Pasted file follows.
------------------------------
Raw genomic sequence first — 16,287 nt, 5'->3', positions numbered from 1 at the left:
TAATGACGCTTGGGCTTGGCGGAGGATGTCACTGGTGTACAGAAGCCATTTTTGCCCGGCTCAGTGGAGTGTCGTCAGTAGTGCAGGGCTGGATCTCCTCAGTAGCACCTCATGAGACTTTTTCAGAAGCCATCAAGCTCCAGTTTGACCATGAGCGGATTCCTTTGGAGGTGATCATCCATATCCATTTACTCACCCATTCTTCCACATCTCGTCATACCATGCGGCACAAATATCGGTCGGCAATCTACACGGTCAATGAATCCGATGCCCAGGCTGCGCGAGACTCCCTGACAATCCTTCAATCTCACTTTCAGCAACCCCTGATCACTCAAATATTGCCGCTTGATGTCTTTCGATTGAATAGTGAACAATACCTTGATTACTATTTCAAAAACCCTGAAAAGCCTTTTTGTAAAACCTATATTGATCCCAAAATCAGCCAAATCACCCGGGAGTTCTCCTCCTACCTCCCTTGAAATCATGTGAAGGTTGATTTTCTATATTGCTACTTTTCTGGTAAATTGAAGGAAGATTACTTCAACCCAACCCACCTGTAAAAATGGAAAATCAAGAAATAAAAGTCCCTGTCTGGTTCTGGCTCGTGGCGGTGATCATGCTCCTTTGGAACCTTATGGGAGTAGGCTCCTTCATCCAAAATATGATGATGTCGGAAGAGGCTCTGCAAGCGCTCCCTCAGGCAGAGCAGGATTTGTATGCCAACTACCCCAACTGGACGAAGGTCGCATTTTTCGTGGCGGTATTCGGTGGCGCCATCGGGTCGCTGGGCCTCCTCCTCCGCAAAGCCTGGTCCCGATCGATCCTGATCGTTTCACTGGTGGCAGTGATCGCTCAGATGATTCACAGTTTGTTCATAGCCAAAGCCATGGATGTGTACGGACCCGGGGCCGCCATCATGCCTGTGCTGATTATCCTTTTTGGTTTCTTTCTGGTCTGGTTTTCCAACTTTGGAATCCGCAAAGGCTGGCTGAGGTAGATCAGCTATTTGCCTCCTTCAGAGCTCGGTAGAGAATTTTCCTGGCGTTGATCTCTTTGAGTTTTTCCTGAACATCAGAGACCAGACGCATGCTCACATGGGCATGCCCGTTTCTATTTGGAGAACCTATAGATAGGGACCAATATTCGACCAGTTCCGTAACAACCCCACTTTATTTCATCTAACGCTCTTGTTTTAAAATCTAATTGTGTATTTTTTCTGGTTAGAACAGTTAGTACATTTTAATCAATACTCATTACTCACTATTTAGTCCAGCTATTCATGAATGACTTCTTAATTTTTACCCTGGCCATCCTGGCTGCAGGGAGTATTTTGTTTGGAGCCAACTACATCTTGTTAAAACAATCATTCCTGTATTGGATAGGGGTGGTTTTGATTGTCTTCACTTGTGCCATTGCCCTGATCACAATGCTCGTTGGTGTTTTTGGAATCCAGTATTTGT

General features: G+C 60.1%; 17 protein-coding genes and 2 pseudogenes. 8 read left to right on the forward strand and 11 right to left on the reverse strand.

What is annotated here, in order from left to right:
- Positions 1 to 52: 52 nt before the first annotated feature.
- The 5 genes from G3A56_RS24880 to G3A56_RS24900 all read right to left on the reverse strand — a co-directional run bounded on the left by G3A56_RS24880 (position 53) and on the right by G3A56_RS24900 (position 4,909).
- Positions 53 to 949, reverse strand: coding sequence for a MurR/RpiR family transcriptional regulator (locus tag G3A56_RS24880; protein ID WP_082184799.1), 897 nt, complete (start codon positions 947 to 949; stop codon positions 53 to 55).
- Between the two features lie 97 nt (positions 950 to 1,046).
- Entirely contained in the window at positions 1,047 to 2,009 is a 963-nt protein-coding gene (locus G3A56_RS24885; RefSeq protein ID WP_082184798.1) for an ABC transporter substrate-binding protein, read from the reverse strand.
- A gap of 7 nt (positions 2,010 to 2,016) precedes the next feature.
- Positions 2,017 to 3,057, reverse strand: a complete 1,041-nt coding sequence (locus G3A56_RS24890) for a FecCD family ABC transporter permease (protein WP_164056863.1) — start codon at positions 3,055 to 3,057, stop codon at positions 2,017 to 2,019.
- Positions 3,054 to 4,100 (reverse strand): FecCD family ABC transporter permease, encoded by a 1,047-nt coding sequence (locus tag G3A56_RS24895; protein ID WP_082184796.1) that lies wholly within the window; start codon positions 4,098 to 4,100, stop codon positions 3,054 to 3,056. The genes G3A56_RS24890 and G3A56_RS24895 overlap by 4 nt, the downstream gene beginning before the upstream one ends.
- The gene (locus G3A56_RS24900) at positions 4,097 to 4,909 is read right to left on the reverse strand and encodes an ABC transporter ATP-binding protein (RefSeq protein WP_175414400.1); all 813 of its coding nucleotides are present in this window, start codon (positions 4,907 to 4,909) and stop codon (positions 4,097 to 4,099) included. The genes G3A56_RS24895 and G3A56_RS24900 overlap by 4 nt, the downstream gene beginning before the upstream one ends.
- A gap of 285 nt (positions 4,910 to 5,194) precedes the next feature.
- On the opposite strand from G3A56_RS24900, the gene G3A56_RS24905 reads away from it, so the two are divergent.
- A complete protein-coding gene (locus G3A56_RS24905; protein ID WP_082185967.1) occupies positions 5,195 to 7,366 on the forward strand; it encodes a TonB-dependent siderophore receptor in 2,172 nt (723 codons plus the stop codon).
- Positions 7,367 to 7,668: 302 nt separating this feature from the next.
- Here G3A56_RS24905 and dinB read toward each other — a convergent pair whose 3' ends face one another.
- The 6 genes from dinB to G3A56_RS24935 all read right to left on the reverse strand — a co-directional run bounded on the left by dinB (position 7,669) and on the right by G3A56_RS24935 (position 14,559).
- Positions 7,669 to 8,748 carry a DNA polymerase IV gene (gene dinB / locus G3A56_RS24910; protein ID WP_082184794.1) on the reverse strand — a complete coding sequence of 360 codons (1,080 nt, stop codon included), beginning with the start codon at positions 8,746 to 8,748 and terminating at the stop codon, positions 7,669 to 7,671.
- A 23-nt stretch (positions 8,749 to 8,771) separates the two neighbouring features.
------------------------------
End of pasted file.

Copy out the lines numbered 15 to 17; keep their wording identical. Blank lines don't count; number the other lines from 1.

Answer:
- On the opposite strand from G3A56_RS24900, the gene G3A56_RS24905 reads away from it, so the two are divergent.
- A complete protein-coding gene (locus G3A56_RS24905; protein ID WP_082185967.1) occupies positions 5,195 to 7,366 on the forward strand; it encodes a TonB-dependent siderophore receptor in 2,172 nt (723 codons plus the stop codon).
- Positions 7,367 to 7,668: 302 nt separating this feature from the next.